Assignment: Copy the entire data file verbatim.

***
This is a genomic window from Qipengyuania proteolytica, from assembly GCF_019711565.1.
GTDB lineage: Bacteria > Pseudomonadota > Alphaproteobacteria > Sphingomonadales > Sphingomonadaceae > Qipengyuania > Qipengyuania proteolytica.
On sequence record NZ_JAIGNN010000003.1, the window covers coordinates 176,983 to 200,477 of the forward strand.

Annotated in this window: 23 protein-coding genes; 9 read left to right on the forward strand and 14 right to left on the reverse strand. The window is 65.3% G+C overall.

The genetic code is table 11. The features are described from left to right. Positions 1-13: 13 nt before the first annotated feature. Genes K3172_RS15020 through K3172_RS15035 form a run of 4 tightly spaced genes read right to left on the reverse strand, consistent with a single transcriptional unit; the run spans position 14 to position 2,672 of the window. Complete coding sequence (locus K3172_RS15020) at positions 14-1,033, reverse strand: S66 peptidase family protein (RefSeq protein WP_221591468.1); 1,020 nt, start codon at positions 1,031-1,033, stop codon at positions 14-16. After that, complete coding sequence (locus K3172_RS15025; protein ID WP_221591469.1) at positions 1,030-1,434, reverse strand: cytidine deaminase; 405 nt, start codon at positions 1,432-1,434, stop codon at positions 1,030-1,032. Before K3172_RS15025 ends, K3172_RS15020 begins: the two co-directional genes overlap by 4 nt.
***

This is a genomic window from Qipengyuania proteolytica, from assembly GCF_019711565.1.
GTDB lineage: Bacteria > Pseudomonadota > Alphaproteobacteria > Sphingomonadales > Sphingomonadaceae > Qipengyuania > Qipengyuania proteolytica.
On sequence record NZ_JAIGNN010000003.1, the window covers coordinates 176,983 to 200,477 of the forward strand.

Annotated in this window: 23 protein-coding genes; 9 read left to right on the forward strand and 14 right to left on the reverse strand. The window is 65.3% G+C overall.

The genetic code is table 11. The features are described from left to right. Positions 1-13: 13 nt before the first annotated feature. Genes K3172_RS15020 through K3172_RS15035 form a run of 4 tightly spaced genes read right to left on the reverse strand, consistent with a single transcriptional unit; the run spans position 14 to position 2,672 of the window. Complete coding sequence (locus K3172_RS15020) at positions 14-1,033, reverse strand: S66 peptidase family protein (RefSeq protein WP_221591468.1); 1,020 nt, start codon at positions 1,031-1,033, stop codon at positions 14-16. After that, complete coding sequence (locus K3172_RS15025; protein ID WP_221591469.1) at positions 1,030-1,434, reverse strand: cytidine deaminase; 405 nt, start codon at positions 1,432-1,434, stop codon at positions 1,030-1,032. Before K3172_RS15025 ends, K3172_RS15020 begins: the two co-directional genes overlap by 4 nt.